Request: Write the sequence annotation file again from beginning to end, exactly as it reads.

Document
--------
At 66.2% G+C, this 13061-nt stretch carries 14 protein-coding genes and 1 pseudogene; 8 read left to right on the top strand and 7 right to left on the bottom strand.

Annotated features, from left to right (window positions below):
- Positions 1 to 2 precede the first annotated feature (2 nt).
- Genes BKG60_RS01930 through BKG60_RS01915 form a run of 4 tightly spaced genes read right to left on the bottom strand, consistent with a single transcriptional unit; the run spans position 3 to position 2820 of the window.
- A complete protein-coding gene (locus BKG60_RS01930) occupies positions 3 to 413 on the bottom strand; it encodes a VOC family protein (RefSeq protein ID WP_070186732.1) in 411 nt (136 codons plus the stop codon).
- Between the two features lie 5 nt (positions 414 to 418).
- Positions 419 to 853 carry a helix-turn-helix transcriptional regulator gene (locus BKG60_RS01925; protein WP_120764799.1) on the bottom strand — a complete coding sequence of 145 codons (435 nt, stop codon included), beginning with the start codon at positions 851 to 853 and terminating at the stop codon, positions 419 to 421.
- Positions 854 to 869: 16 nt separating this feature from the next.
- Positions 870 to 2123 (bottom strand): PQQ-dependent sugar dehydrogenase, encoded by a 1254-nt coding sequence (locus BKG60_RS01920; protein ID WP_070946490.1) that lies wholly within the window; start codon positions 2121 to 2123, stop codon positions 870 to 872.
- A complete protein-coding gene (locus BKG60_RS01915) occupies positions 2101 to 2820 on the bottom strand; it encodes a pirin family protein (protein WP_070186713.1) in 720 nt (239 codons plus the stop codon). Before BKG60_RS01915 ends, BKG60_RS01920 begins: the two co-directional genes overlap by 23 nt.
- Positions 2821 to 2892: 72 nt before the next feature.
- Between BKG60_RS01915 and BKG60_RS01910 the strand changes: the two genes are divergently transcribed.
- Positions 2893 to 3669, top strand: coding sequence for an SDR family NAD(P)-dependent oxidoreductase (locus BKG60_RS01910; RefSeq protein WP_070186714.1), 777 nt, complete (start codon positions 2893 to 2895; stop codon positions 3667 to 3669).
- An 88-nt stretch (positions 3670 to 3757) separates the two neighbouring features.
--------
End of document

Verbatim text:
At 66.2% G+C, this 13061-nt stretch carries 14 protein-coding genes and 1 pseudogene; 8 read left to right on the top strand and 7 right to left on the bottom strand.

Annotated features, from left to right (window positions below):
- Positions 1 to 2 precede the first annotated feature (2 nt).
- Genes BKG60_RS01930 through BKG60_RS01915 form a run of 4 tightly spaced genes read right to left on the bottom strand, consistent with a single transcriptional unit; the run spans position 3 to position 2820 of the window.
- A complete protein-coding gene (locus BKG60_RS01930) occupies positions 3 to 413 on the bottom strand; it encodes a VOC family protein (RefSeq protein ID WP_070186732.1) in 411 nt (136 codons plus the stop codon).
- Between the two features lie 5 nt (positions 414 to 418).
- Positions 419 to 853 carry a helix-turn-helix transcriptional regulator gene (locus BKG60_RS01925; protein WP_120764799.1) on the bottom strand — a complete coding sequence of 145 codons (435 nt, stop codon included), beginning with the start codon at positions 851 to 853 and terminating at the stop codon, positions 419 to 421.
- Positions 854 to 869: 16 nt separating this feature from the next.
- Positions 870 to 2123 (bottom strand): PQQ-dependent sugar dehydrogenase, encoded by a 1254-nt coding sequence (locus BKG60_RS01920; protein ID WP_070946490.1) that lies wholly within the window; start codon positions 2121 to 2123, stop codon positions 870 to 872.
- A complete protein-coding gene (locus BKG60_RS01915) occupies positions 2101 to 2820 on the bottom strand; it encodes a pirin family protein (protein WP_070186713.1) in 720 nt (239 codons plus the stop codon). Before BKG60_RS01915 ends, BKG60_RS01920 begins: the two co-directional genes overlap by 23 nt.
- Positions 2821 to 2892: 72 nt before the next feature.
- Between BKG60_RS01915 and BKG60_RS01910 the strand changes: the two genes are divergently transcribed.
- Positions 2893 to 3669, top strand: coding sequence for an SDR family NAD(P)-dependent oxidoreductase (locus BKG60_RS01910; RefSeq protein WP_070186714.1), 777 nt, complete (start codon positions 2893 to 2895; stop codon positions 3667 to 3669).
- An 88-nt stretch (positions 3670 to 3757) separates the two neighbouring features.